Regaining familiarity with own body after treatment for operable lung cancer - A qualitative longitudinal exploration

Journal of Nursing & Care

ISSN: 2167-1168

Open Access

Regaining familiarity with own body after treatment for operable lung cancer - A qualitative longitudinal exploration

12th Nursing and Healthcare Congress

October 03-05, 2016 Vancouver, Canada

Malene Missel

Copenhagen University Hospital, Denmark

Scientific Tracks Abstracts: J Nurs Care

Abstract :

Little is known about the experiences of operable lung cancer patients during treatment in a clinical setting based on fasttrack surgery. The study aimed to explore (1) the embodied meaning of illness in patients with operable lung cancer during treatment to 4 months after surgery and (2) patterns of change over time that may affect the patients├ó┬?┬? daily lives. Twenty patients referred for lung cancer surgery were interviewed three times, corresponding to potential critical transition points following surgery: hospitalization; hospital-to-home transition; and resumption of daily life activities. Data collection, analysis and interpretation followed a phenomenological hermeneutical approach inspired by Ricoeur and the theoretical framework was grounded in Merleau-Ponty├ó┬?┬?s phenomenology of perception. The findings reveal the process patients went through in regaining familiarity with their own body after lung cancer treatment. Through the post-operative trajectory the patients├ó┬?┬? resumption of daily activities involved adjusting to a new awareness of everyday life, physical restrictions and their perception of themselves. The findings are expressed in four sub-themes: (1) perceptions of embodied alterations; (2) transformation of embodied structures in the transition from hospital to home was unexpectedly challenging; (3) embodied perceptions of the inter-subjective world; and (4) transforming embodied disruptions into bodily awareness. Patients experienced a smooth treatment trajectory regarding physical consequences of illness and treatment which might be due to the fast-track surgery. Clinicians should be aware of patients├ó┬?┬? experiences of illness to facilitate patient reconstitution of own identity.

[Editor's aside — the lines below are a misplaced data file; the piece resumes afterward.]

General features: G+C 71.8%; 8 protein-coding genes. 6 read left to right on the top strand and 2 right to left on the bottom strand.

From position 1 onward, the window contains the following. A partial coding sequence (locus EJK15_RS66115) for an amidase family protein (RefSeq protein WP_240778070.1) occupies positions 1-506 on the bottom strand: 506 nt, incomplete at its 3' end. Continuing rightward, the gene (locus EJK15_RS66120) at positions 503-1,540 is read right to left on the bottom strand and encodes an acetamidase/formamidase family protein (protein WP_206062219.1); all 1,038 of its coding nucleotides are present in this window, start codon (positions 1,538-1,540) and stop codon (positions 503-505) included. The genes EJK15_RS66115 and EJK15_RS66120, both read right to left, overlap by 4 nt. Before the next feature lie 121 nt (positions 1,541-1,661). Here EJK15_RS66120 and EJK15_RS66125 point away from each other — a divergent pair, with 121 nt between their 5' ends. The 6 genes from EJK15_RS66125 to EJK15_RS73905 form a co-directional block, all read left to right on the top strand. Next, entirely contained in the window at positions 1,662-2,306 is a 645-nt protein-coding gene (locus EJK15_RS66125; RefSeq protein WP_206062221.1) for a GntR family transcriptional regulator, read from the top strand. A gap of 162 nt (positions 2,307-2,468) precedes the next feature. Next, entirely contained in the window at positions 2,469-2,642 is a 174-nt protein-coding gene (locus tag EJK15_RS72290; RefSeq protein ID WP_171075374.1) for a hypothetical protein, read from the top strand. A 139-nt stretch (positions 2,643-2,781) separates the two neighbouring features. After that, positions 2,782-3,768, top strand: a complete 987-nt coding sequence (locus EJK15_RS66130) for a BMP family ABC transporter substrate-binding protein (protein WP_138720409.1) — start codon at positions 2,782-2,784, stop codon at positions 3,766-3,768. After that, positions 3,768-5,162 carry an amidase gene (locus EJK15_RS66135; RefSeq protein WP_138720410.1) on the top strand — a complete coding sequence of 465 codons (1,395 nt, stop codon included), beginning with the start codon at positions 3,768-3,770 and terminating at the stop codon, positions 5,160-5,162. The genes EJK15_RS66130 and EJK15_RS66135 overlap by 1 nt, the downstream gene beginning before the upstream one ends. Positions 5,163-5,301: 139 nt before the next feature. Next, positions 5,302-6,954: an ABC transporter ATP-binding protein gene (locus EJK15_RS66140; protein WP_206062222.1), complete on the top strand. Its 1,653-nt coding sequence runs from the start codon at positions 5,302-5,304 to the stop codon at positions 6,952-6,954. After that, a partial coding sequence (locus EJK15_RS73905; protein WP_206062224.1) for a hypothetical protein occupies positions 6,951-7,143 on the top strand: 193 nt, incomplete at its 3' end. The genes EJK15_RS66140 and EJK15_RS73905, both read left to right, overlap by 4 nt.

Biography :

Malene Missel has a Masters in Nursing and has completed her PhD in March 2016 from faculty of health and medical sciences, Copenhagen University Denmark. She is working as a clinical nurse specialist at the department of thoracic surgery with care, nursing and rehabilitation for patients with operable lung cancer.


Google Scholar citation report
Citations: 4230

Journal of Nursing & Care received 4230 citations as per Google Scholar report

Journal of Nursing & Care peer review process verified at publons

Indexed In

arrow_upward arrow_upward